First of all, I am SOOOO sorry you had such a horrible experience with your previous breech birth! I really wish every woman could have a perfect birth experience. Stories like yours make me SO mad at doctors!!! You and your baby were in more danger from the way you were mishandled than from the breech birth!!!

Second, you should find a supportive midwife. Search high and low until you find one who can reassure you. I'd even totally recommend going to The Farm, as mentioned before if was even a possibility for you. Your mother is going to need to know, eventually (since you live with her). Mine was not supportive either, but YOU have to fight for the birth experience YOU want. You do need assistance from a professional, though. And it will help you feel much more at ease.
It may be that you will have to "accidentally" birth at home/hotel, etc. Then just go to the ER to be checked out after.

I would also look into the legal reprucussions for your state. It can get pretty scarey if you don't do things the way the medical professionals deem nescesary.

You can contact here or a similar agency for your state...
Pennsylavania Midwives Association c/o Judy Mentzer
4560 Orrstown Rd.
Orrstown, PA 17244
Also your local ICAN group.

Feel free to PM me if I can help or offer any support.
post #24 of 31
What I would do with the knowledge I have now is go for a UC. My first baby was breech, which was an automatic C/S even though her butt was trying to come out by the time I got to the hospital. This was in AZ.

I went to Utah for my next baby because I couldn't get health care here. She was vaginal, but hospital born (and I had to have a heplock, for the crime of having had a previous c/s).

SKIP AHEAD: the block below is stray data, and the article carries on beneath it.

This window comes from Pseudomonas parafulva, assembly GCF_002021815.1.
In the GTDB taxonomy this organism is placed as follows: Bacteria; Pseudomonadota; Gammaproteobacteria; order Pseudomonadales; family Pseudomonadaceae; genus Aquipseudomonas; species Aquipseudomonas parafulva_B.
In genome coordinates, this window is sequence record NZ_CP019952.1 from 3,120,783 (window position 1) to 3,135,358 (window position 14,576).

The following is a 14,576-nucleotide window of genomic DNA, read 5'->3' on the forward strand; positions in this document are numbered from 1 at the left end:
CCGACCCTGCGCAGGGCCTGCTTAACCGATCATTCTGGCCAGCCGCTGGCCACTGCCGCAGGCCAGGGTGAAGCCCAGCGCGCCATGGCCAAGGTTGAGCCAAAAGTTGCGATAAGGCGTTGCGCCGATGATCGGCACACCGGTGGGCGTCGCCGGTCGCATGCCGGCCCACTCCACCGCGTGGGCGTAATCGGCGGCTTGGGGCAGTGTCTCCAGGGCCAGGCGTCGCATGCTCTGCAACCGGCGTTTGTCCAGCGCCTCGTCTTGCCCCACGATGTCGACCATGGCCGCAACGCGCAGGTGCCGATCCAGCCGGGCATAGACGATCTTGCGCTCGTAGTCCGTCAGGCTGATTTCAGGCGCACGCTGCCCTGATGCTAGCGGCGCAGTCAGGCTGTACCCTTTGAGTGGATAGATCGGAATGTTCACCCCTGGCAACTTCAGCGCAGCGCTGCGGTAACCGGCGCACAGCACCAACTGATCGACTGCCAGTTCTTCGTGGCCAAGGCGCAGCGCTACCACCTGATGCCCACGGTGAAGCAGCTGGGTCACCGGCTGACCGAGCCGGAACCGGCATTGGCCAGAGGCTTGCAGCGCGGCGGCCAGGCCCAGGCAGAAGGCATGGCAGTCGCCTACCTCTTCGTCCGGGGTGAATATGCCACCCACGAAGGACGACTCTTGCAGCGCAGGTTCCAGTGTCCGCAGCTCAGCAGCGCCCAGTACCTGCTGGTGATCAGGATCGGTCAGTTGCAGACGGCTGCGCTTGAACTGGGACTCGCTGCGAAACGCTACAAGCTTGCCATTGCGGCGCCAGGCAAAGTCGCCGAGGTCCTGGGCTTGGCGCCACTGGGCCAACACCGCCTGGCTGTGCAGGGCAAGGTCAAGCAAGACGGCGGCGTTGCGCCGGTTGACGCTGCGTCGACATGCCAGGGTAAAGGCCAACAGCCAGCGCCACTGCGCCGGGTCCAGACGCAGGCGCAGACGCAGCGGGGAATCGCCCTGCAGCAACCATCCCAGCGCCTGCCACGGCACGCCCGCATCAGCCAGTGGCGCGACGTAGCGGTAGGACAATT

Baby #3 was down here again and was born vaginally. I moved from here to northern AZ over 8 years ago and returned only a few months ago. I met one of the nurses from the hospital. She said that all previous c/s there were now an automatic repeat section and that I had been lucky. I had my son in the 1 or 2 year window when they were "allowing" vaginal births. Apparently, having a vaginal birth in between meant nothing.

For those reasons, I would go for a UC unless my instincts or studies showed me I should not. To condemn yourself to the knife forever after (at least legally) is not cool. Your area may be different, I know. Still, you've shown yourself that you can do it and I agree 100% that if you'd had water to be in, your baby would have been fine, footling and all.

I'm convinced if I had been able to follow my instincts (I desperately wanted to be in a water filled bathtub, but spouse and mw said "no" - I had not yet heard of UC), I would never have had a c/s.